An alternative celebration can be to find and welcome that space; what has been lost or sacrificed to make way for the new? What can be created in these long evenings? What can be dreamt of for the coming year – and beyond? What can be nurtured, maintained or repaired so that it is ready to be reborn all freshened up and shiny? How exciting!
Stay cosy ♥
For me, each cross-quarter festival gets celebrated as a lunar month starting from the time when signs of that season are appearing in nature, and the sabbat’s corresponding moon phase comes around. So I’m right now in the middle of Samhain-tide. On Sunday 14th October I awoke to our first frost; nature’s clue to the start of winter. The moon was in the dark part of its cycle: the time the crone, the empty time, the “space in between”. With the next new moon, I’ll move on from this festival.
I marked the start of Samhain-tide by decking our alter in appropriate decorations and making a pie of seasonal veg which we ate drinking a purple fruit juice whilst I wore black clothes and smoky eyeshadow. During a chilly walk in the fields near our home, my husband and I admired the majestic autumn colours and shiny berries as we reflected on the year’s harvests, the transformations in our lives, our dreams and our insights. We honoured the Samhain colour of black by gathering many, many blackberries – undoubtedly our son’s favourite part of the celebrations!
Samhain is also a time to gratefully remember our ancestors and those who have passed on. Whilst in our garden this year’s harvest has been very poor, in other areas of our lives it has been so very rich. We have learnt much about the things that we hope will shape our life in the future; sustainable living, living more simply and permaculture among them. We have also learnt much about ourselves and our true values just from becoming a family. The reading we’ve done, support we’ve received and people we’ve talked to or met brand new have only enhanced that, as well as introducing us to new ideas that we now couldn’t imagine living without. This year has truly been one of transformation! I guess I’m honouring ancestors here as not just those who have passed on but those still alive who have more experience and wisdom who we “inherit from”. We will need some small tweaks as well as some major transformations on our path to treading more lightly upon the earth and we will use these dark months to reflect on what changes are right to “birth” in the spring.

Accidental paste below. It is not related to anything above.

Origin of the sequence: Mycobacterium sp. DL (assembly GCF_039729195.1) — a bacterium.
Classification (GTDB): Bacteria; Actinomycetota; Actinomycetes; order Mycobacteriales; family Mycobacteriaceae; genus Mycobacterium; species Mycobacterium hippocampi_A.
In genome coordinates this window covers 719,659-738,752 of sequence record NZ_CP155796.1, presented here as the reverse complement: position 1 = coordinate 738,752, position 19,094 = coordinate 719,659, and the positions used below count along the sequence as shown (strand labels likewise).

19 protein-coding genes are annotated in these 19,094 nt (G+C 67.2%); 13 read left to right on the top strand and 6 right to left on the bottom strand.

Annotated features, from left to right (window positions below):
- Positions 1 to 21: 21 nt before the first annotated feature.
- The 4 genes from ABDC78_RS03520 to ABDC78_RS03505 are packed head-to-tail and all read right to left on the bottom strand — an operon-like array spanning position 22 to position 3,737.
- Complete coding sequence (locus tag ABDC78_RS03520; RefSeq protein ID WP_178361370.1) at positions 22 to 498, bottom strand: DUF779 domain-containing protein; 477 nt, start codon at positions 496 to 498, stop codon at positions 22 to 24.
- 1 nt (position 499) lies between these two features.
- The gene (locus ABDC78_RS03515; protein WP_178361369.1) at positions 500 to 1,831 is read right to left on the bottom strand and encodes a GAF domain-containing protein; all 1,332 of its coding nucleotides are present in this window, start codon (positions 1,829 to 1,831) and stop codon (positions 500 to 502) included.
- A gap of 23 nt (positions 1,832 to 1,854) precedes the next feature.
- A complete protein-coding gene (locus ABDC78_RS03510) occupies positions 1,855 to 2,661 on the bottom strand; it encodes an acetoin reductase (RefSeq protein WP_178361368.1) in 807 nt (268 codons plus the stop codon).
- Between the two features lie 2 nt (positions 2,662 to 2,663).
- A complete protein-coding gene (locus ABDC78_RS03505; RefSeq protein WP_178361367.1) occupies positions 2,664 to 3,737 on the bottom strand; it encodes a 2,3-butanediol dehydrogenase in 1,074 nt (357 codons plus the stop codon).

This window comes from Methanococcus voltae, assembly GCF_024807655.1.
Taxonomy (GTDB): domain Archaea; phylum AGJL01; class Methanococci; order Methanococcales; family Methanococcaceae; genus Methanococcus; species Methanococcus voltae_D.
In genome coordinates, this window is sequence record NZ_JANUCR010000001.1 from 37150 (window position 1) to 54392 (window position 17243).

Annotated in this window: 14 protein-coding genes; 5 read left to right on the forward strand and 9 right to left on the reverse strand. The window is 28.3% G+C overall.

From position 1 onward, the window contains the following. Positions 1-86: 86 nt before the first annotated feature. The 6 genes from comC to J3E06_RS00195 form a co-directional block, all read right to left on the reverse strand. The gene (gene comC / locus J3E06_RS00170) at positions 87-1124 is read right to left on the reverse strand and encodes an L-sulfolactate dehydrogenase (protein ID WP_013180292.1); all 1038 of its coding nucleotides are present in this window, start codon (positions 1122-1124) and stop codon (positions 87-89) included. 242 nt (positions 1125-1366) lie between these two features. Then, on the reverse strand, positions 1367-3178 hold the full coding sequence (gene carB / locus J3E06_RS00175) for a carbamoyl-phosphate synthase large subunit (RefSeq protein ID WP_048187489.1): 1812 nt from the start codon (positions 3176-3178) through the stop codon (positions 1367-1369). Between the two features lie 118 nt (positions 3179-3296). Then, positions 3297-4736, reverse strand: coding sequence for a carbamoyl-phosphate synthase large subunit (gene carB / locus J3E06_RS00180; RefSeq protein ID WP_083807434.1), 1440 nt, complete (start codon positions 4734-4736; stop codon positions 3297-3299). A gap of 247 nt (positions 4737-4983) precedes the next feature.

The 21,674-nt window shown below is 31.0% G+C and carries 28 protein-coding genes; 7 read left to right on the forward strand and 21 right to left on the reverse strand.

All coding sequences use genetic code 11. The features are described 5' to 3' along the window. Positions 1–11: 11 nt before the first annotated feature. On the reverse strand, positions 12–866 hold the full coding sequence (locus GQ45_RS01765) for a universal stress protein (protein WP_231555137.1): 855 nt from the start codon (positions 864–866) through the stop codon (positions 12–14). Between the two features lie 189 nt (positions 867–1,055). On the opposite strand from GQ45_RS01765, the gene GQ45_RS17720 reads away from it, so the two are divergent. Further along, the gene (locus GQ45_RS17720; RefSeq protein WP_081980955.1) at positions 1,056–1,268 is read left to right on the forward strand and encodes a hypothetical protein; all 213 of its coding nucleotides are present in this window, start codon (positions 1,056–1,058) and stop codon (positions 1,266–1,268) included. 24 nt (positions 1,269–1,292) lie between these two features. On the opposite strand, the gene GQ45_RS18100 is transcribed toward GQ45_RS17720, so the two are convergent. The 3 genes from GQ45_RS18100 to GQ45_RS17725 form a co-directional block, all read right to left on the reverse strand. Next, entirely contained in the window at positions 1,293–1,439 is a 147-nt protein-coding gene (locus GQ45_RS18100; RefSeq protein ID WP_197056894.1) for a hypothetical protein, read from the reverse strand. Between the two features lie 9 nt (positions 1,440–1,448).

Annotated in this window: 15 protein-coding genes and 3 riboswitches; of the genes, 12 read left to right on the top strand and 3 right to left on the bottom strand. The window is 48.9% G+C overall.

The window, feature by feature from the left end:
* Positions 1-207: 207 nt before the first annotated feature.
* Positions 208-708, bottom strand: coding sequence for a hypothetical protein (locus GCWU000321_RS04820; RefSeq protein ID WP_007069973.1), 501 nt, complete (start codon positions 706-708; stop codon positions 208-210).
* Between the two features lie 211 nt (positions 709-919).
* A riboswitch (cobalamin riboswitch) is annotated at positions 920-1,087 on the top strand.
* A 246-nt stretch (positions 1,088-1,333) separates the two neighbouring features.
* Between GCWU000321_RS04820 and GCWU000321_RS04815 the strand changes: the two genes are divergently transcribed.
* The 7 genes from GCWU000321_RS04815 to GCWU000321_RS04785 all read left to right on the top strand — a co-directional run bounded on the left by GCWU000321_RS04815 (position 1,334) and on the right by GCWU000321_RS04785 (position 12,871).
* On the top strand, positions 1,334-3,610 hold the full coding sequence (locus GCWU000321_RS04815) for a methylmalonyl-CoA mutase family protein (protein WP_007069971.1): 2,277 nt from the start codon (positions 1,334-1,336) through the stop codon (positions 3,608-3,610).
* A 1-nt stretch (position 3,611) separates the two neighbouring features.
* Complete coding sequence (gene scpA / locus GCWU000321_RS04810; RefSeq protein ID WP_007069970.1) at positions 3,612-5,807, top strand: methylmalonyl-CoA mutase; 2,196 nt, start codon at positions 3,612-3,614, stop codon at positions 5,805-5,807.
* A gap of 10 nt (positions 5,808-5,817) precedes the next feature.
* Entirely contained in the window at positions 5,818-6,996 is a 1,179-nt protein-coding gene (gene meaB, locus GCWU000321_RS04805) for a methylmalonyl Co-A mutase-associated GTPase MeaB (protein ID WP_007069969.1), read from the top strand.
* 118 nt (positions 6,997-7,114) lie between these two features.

This week has gone colder here in the south-west UK. Outside, I see everyone wrapping up in their scarves and thick coats. In our home, our winter-cold potions are made, we’ve got our heating on a little in the evenings and we’re attending to improving insulation and heat retention. I love this season of nurture and taking care of ourselves, each other and our homes. Perhaps we need the extra hour that the clocks going back gives us to rest – or to catch up from the busy harvest season. This time I the perfect opportunity to build that sense of camaraderie that comes with snow and approaching Christmas, and to extend it further than this season and further into our communities. As Satish Kumar said in the talk of his that was one of my highlights of this year, when we improve how we connect and take care of ourselves, we will improve how we take care of our planet.
Happy Samhainide; welcome winter!
Beltaine-tide….. some will have celebrated yesterday whilst others will do so/will have done so when they see certain signs in nature. I’ll be doing my celebrating at the weekend, to coincide with the full moon and the anniversary of when I met my husband. In May is also the anniversary of when we married.
For me, it’s a celebration of passion, nurturing, the faery world, fantasy, sexuality, partnership, beauty, and gestation (so an apt time to have met my soulmate!) The reported tradition of driving cattle between 2 fires at this time gives it a theme of protection too. It’s a time to reflect on those goals conceived at Yule and assess if/how they are blooming, and how to nurture them further if they are to survive. The colours I associate with Beltaine are pink and green, the foods asparagus and garlic and the scents vanilla, geranium and cinnamon. The symbols and themes for me are the maypole and crown of flowers, the yoni and the lingam, hawthorn, faeries, blossoms,the pregnant belly …and hearts!! ♥ ♥♥